This Local Healthcare Startup Is Bringing Community Wellness Into Neighborhood Laundromats
Fabric Health connects residents in North and West Philly with health insurance navigators and facilitates health screenings — all during a wash-and-dry cycle.
“Self-care” has seemingly become a buzz word in the wellness world, especially in these COVID times. It’s often talked about in terms of what you should do to feel your best — a strength-training sesh, a pottery class, a day at the spa. While self-care is so beneficial and necessary for staying physically, emotionally and mentally healthy, the “treat-yourself” mentality ends up ignoring another major component of wellness: the health of others. But at least one new Philly company is making it a priority through community care.
If you’ve never heard the term before, community care is the act of using one’s resources and privilege to help, better serve, and/or improve the well-being of others. Whether it looks like cooking or delivering food for a grieving friend or standing up against injustice in the workplace, your neighborhood, or at a nationwide protest, community care can help mitigate systemic inequities that directly impact health outcomes, especially for vulnerable and at-risk populations, and is essential to seeing that all individuals thrive and live well. Nakita Valerio, a Canada-based activist, researcher, and community organizer, emphasized it best in her 2019 Facebook status that went viral: “Shouting ‘self-care’ at people who actually need community care is how we fail people.”
That’s why Fabric Health, a local healthcare startup founded earlier this year, is working to close community-care gaps and make healthcare more accessible to busy families and those who identify as low-income. They’re doing so by transforming neighborhood laundromats into pseudo-community wellness centers.
Laundromats? Yes. Laundromats.
According to Fabric Health co-founders Allister Chang and Courtney Bragg, laundromats are the perfect place to “meet community members where they are” and provide them health-related services “in the time they have.” Though the number of Americans who rely on laundromats is not measured, the Coin Laundry Association estimates that the industry generates $5 billion in gross revenue every year — in other words, there’s a fairly high number of people using community machines. Plus, washing and drying typically takes about one hour each, leaving folks with lots of idle time.
Fabric Health has been incorporated within The Laundry Café’s five locations across North and West Philly since September. Currently, the startup offers healthcare enrollment assistance through a partnership with Pennie, Pennsylvania’s official health insurance marketplace. This was local laundromat users’ most highly requested service, Chang says, noting that Fabric Health and the team at The Laundry Café executed over 100 hours of surveying in the laundromats to determine what community members needed. (Barriers to health insurance access include language difference, technology and internet gaps, and culturally competent support, according to a 6ABC data analysis.)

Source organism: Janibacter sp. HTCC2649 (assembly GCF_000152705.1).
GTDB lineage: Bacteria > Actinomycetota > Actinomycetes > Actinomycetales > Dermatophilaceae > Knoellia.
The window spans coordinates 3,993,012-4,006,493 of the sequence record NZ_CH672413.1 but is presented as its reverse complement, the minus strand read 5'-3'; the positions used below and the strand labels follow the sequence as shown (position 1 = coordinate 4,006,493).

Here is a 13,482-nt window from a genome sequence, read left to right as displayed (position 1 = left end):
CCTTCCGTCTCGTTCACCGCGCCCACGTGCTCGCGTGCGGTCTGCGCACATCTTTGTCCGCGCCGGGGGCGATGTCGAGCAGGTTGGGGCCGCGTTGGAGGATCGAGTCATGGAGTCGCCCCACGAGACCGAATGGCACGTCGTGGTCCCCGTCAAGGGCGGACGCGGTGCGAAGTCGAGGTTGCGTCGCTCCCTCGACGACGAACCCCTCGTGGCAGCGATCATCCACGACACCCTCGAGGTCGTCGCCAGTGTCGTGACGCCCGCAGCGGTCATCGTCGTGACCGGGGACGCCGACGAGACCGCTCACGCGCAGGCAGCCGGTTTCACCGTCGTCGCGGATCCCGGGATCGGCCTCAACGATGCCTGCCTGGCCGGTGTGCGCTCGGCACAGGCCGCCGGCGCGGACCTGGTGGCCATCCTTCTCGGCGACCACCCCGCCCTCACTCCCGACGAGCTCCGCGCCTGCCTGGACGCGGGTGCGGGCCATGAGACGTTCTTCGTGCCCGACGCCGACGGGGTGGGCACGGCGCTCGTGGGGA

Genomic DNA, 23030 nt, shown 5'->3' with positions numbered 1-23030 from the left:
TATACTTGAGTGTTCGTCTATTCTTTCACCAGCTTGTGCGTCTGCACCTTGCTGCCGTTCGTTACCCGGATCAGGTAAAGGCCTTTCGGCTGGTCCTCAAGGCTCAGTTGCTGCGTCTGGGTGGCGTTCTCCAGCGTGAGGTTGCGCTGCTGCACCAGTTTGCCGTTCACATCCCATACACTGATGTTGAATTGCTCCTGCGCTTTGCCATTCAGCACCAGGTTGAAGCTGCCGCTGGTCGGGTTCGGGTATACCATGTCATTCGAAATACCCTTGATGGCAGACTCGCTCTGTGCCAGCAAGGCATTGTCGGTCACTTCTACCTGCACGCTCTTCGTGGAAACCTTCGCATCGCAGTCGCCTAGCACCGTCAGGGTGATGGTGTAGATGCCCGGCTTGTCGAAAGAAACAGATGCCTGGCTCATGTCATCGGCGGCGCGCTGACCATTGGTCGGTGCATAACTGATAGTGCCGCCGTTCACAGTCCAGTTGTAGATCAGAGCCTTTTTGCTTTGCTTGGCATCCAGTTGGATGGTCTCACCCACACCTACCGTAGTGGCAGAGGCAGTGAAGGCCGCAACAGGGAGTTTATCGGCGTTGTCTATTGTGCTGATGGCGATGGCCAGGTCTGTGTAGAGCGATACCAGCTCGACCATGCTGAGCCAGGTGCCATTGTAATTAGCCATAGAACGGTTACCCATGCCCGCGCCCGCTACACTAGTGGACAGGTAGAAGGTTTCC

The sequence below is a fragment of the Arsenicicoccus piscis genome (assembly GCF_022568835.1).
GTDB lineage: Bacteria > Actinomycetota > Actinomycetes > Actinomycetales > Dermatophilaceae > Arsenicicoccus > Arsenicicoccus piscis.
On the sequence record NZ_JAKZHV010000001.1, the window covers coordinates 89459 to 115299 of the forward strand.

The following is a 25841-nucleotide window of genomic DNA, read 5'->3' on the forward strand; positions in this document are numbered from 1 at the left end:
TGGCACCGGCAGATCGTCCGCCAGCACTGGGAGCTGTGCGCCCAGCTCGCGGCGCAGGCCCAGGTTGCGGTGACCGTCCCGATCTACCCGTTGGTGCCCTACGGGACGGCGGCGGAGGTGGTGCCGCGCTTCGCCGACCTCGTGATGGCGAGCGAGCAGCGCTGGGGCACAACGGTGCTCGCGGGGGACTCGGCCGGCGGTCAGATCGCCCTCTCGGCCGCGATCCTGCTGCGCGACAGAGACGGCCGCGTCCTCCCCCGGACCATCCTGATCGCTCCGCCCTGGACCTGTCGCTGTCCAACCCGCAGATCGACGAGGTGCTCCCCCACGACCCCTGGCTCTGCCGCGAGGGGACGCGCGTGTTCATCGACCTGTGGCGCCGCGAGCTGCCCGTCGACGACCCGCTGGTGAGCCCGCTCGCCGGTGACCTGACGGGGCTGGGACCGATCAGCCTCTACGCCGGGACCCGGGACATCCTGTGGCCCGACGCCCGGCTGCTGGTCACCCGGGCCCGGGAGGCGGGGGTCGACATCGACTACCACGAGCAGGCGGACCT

Fabric Health has also already helped families get access to cheaper prescriptions, find new healthcare providers, and navigate public benefit applications for SNAP and TANF, plus runs an on-site literacy corner for kids. The startup is also planning on offering seasonal services like tax prep. “Our goal is to really understand what families want and need, and then work with great community partners to bring those resources to laundromats — where families already are and have time to participate,” Chang says.
Want to see what Fabric Health is all about? They’re hosting two community events this weekend. On Saturday at The Laundry Café location at 4424 North Broad Street and on Sunday at The Laundry Café location at 1575 North 52nd Street, area residents will receive help with enrolling in health coverage from Pennie’s certified assisters. Additionally, Jefferson Health will be providing free mammograms, the Hepatitis B Foundation will be offering hepatitis B, liver cancer, BMI, vision, and blood-pressure screenings, and the YMCA will be raffling a membership. As a bonus: Community members are invited to wash their first two laundry loads for free. Both events run from 10 a.m. to 2 p.m. and are free to attend.
Philadelphia magazine is one of more than 20 news organizations producing Broke in Philly, a collaborative reporting project on solutions to poverty and economic mobility in the city. Read all our reporting here.